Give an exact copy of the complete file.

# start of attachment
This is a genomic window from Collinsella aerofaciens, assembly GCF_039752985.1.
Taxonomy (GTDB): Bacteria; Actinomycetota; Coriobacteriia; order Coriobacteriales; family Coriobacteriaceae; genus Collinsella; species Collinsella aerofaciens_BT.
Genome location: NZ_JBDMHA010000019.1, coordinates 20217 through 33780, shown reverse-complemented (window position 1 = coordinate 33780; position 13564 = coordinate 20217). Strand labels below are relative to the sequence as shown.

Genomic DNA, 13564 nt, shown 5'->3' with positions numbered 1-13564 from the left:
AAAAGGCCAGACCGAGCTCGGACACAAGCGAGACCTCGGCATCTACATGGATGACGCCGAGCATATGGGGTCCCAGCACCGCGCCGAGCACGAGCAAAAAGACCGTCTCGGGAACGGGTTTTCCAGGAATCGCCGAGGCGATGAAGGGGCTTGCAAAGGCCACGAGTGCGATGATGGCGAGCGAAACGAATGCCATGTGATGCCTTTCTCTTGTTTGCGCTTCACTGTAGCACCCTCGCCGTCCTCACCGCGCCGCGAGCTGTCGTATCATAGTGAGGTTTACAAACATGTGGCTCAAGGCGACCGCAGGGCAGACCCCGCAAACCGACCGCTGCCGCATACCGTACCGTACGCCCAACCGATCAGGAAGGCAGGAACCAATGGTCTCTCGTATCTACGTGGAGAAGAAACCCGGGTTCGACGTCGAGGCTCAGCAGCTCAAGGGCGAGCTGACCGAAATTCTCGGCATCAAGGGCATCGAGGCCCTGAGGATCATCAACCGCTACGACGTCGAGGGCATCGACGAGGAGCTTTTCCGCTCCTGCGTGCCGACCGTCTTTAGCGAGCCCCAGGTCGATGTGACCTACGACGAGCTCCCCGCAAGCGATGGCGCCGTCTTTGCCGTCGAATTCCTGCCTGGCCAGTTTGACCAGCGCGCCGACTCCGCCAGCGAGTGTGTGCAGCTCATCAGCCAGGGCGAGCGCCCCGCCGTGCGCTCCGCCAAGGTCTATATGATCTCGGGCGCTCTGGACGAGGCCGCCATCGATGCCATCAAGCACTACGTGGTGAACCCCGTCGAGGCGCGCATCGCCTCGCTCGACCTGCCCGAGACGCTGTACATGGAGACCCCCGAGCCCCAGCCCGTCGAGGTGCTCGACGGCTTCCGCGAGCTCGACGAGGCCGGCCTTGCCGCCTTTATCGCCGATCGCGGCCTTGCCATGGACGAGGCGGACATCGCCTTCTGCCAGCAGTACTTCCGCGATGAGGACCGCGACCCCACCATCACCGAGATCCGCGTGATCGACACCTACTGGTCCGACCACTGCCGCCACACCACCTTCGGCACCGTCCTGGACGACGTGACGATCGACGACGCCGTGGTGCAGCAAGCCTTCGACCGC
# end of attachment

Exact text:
This is a genomic window from Collinsella aerofaciens, assembly GCF_039752985.1.
Taxonomy (GTDB): Bacteria; Actinomycetota; Coriobacteriia; order Coriobacteriales; family Coriobacteriaceae; genus Collinsella; species Collinsella aerofaciens_BT.
Genome location: NZ_JBDMHA010000019.1, coordinates 20217 through 33780, shown reverse-complemented (window position 1 = coordinate 33780; position 13564 = coordinate 20217). Strand labels below are relative to the sequence as shown.

Genomic DNA, 13564 nt, shown 5'->3' with positions numbered 1-13564 from the left:
AAAAGGCCAGACCGAGCTCGGACACAAGCGAGACCTCGGCATCTACATGGATGACGCCGAGCATATGGGGTCCCAGCACCGCGCCGAGCACGAGCAAAAAGACCGTCTCGGGAACGGGTTTTCCAGGAATCGCCGAGGCGATGAAGGGGCTTGCAAAGGCCACGAGTGCGATGATGGCGAGCGAAACGAATGCCATGTGATGCCTTTCTCTTGTTTGCGCTTCACTGTAGCACCCTCGCCGTCCTCACCGCGCCGCGAGCTGTCGTATCATAGTGAGGTTTACAAACATGTGGCTCAAGGCGACCGCAGGGCAGACCCCGCAAACCGACCGCTGCCGCATACCGTACCGTACGCCCAACCGATCAGGAAGGCAGGAACCAATGGTCTCTCGTATCTACGTGGAGAAGAAACCCGGGTTCGACGTCGAGGCTCAGCAGCTCAAGGGCGAGCTGACCGAAATTCTCGGCATCAAGGGCATCGAGGCCCTGAGGATCATCAACCGCTACGACGTCGAGGGCATCGACGAGGAGCTTTTCCGCTCCTGCGTGCCGACCGTCTTTAGCGAGCCCCAGGTCGATGTGACCTACGACGAGCTCCCCGCAAGCGATGGCGCCGTCTTTGCCGTCGAATTCCTGCCTGGCCAGTTTGACCAGCGCGCCGACTCCGCCAGCGAGTGTGTGCAGCTCATCAGCCAGGGCGAGCGCCCCGCCGTGCGCTCCGCCAAGGTCTATATGATCTCGGGCGCTCTGGACGAGGCCGCCATCGATGCCATCAAGCACTACGTGGTGAACCCCGTCGAGGCGCGCATCGCCTCGCTCGACCTGCCCGAGACGCTGTACATGGAGACCCCCGAGCCCCAGCCCGTCGAGGTGCTCGACGGCTTCCGCGAGCTCGACGAGGCCGGCCTTGCCGCCTTTATCGCCGATCGCGGCCTTGCCATGGACGAGGCGGACATCGCCTTCTGCCAGCAGTACTTCCGCGATGAGGACCGCGACCCCACCATCACCGAGATCCGCGTGATCGACACCTACTGGTCCGACCACTGCCGCCACACCACCTTCGGCACCGTCCTGGACGACGTGACGATCGACGACGCCGTGGTGCAGCAAGCCTTCGACCGC